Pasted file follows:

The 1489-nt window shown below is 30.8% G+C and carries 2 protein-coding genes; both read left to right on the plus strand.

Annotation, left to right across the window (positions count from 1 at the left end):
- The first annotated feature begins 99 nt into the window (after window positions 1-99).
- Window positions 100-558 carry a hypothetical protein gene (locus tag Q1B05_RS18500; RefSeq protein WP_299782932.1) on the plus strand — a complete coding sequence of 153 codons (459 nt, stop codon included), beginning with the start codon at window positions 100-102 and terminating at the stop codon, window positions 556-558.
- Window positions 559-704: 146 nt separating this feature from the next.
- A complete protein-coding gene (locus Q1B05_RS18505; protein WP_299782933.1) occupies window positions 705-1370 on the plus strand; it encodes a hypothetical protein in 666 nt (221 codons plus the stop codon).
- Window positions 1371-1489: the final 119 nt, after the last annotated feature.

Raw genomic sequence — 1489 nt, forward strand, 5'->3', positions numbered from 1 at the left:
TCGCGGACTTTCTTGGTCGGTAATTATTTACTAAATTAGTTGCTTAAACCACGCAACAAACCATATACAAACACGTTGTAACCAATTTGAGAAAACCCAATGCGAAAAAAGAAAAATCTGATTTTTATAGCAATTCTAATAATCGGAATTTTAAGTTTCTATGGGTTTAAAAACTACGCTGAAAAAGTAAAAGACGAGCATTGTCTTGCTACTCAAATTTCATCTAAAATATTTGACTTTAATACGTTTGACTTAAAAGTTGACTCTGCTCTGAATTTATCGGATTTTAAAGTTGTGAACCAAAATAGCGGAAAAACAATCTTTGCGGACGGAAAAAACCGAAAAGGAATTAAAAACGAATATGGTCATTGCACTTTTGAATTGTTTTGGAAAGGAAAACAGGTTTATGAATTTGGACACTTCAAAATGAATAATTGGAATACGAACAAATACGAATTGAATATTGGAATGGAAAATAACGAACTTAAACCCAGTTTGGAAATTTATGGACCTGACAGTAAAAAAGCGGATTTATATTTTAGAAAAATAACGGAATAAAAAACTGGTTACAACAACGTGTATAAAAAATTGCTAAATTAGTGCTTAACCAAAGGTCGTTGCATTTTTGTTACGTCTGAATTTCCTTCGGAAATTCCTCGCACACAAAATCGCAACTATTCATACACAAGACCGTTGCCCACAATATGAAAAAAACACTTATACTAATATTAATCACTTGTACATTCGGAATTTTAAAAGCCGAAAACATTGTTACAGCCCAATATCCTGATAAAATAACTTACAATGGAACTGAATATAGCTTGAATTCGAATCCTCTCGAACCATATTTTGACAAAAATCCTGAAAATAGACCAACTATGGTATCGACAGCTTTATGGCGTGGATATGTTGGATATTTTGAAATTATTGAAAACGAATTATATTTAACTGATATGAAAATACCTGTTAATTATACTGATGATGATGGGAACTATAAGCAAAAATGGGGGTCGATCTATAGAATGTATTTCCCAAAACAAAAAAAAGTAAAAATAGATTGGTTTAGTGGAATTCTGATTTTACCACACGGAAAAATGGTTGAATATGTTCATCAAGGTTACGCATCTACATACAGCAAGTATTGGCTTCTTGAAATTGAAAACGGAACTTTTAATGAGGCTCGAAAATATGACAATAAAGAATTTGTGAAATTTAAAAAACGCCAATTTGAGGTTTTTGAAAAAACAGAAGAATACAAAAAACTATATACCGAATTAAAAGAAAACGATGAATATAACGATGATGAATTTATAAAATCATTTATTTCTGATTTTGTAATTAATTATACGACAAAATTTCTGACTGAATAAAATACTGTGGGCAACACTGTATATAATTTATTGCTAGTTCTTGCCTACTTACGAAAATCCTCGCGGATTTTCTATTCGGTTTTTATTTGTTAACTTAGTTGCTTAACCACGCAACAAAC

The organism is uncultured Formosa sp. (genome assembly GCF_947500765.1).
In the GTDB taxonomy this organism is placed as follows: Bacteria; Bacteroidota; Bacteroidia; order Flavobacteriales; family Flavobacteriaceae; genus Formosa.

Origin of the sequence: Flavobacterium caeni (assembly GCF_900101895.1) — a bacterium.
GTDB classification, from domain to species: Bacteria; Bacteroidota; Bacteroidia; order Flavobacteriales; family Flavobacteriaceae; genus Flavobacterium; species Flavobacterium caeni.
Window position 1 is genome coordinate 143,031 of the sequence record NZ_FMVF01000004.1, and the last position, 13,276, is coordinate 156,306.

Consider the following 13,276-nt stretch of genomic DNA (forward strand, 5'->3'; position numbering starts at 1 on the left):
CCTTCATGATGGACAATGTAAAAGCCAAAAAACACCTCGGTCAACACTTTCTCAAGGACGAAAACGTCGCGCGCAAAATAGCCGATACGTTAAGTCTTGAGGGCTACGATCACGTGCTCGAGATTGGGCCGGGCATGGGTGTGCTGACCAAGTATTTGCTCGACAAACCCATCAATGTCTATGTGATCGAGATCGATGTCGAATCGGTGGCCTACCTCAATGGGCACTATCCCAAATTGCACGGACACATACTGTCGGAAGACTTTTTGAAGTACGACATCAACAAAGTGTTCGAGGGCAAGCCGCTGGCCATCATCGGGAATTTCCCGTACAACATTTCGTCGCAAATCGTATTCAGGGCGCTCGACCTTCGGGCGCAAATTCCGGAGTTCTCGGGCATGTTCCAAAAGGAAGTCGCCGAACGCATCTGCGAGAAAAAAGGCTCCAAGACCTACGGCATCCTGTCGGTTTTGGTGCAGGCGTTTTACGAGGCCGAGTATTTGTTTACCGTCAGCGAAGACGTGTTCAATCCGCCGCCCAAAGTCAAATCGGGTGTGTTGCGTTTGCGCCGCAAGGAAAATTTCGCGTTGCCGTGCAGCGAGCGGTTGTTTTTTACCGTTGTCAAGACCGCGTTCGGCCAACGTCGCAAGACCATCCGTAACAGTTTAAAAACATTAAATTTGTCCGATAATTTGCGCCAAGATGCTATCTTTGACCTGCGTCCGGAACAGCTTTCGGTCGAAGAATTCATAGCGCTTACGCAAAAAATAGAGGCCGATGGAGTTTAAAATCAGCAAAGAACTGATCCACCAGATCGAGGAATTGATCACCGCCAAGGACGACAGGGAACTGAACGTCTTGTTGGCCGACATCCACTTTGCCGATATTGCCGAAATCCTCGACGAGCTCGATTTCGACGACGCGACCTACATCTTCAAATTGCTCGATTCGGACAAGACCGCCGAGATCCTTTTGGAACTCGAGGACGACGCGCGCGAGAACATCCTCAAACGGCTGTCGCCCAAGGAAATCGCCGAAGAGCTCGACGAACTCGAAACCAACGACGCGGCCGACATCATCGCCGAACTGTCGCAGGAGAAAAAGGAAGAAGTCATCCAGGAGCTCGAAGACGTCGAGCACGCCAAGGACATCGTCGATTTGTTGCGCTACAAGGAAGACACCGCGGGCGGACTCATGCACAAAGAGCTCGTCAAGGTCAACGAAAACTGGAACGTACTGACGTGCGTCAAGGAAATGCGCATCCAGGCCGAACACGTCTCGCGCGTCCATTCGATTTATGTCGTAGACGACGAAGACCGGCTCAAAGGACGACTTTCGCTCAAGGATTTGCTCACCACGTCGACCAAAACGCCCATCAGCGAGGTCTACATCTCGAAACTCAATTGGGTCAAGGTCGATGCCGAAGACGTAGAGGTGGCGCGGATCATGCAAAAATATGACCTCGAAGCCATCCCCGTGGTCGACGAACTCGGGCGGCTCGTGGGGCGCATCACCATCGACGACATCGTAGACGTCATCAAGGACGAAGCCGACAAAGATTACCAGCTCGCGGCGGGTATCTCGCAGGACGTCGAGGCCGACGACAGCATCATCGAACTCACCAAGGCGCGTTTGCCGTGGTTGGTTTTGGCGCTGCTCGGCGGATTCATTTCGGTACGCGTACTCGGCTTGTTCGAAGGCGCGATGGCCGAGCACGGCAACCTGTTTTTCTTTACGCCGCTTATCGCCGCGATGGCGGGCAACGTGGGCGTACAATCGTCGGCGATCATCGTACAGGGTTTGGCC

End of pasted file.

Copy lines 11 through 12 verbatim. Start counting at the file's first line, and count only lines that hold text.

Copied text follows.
In the GTDB taxonomy this organism is placed as follows: Bacteria; Bacteroidota; Bacteroidia; order Flavobacteriales; family Flavobacteriaceae; genus Formosa.

Origin of the sequence: Flavobacterium caeni (assembly GCF_900101895.1) — a bacterium.